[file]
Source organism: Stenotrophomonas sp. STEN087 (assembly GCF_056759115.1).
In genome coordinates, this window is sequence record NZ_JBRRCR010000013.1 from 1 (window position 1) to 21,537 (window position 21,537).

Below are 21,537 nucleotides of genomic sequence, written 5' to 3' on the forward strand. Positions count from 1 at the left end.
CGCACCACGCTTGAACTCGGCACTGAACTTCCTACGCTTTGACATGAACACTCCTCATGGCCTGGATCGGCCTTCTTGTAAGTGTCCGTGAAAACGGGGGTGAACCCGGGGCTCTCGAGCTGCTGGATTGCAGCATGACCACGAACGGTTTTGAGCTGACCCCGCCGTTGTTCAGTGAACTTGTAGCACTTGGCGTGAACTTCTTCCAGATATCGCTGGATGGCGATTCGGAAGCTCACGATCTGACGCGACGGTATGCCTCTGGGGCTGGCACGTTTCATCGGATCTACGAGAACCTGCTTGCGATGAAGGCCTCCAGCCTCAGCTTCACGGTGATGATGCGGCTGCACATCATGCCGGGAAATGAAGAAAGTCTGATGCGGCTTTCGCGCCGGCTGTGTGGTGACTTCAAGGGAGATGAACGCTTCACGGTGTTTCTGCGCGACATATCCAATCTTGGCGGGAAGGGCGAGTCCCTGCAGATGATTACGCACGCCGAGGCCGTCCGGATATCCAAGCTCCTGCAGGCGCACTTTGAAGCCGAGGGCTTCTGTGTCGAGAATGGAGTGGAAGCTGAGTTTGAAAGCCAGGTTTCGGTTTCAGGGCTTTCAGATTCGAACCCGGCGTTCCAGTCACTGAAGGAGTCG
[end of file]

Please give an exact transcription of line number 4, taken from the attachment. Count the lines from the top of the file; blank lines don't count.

CGCACCACGCTTGAACTCGGCACTGAACTTCCTACGCTTTGACATGAACACTCCTCATGGCCTGGATCGGCCTTCTTGTAAGTGTCCGTGAAAACGGGGGTGAACCCGGGGCTCTCGAGCTGCTGGATTGCAGCATGACCACGAACGGTTTTGAGCTGACCCCGCCGTTGTTCAGTGAACTTGTAGCACTTGGCGTGAACTTCTTCCAGATATCGCTGGATGGCGATTCGGAAGCTCACGATCTGACGCGACGGTATGCCTCTGGGGCTGGCACGTTTCATCGGATCTACGAGAACCTGCTTGCGATGAAGGCCTCCAGCCTCAGCTTCACGGTGATGATGCGGCTGCACATCATGCCGGGAAATGAAGAAAGTCTGATGCGGCTTTCGCGCCGGCTGTGTGGTGACTTCAAGGGAGATGAACGCTTCACGGTGTTTCTGCGCGACATATCCAATCTTGGCGGGAAGGGCGAGTCCCTGCAGATGATTACGCACGCCGAGGCCGTCCGGATATCCAAGCTCCTGCAGGCGCACTTTGAAGCCGAGGGCTTCTGTGTCGAGAATGGAGTGGAAGCTGAGTTTGAAAGCCAGGTTTCGGTTTCAGGGCTTTCAGATTCGAACCCGGCGTTCCAGTCACTGAAGGAGTCG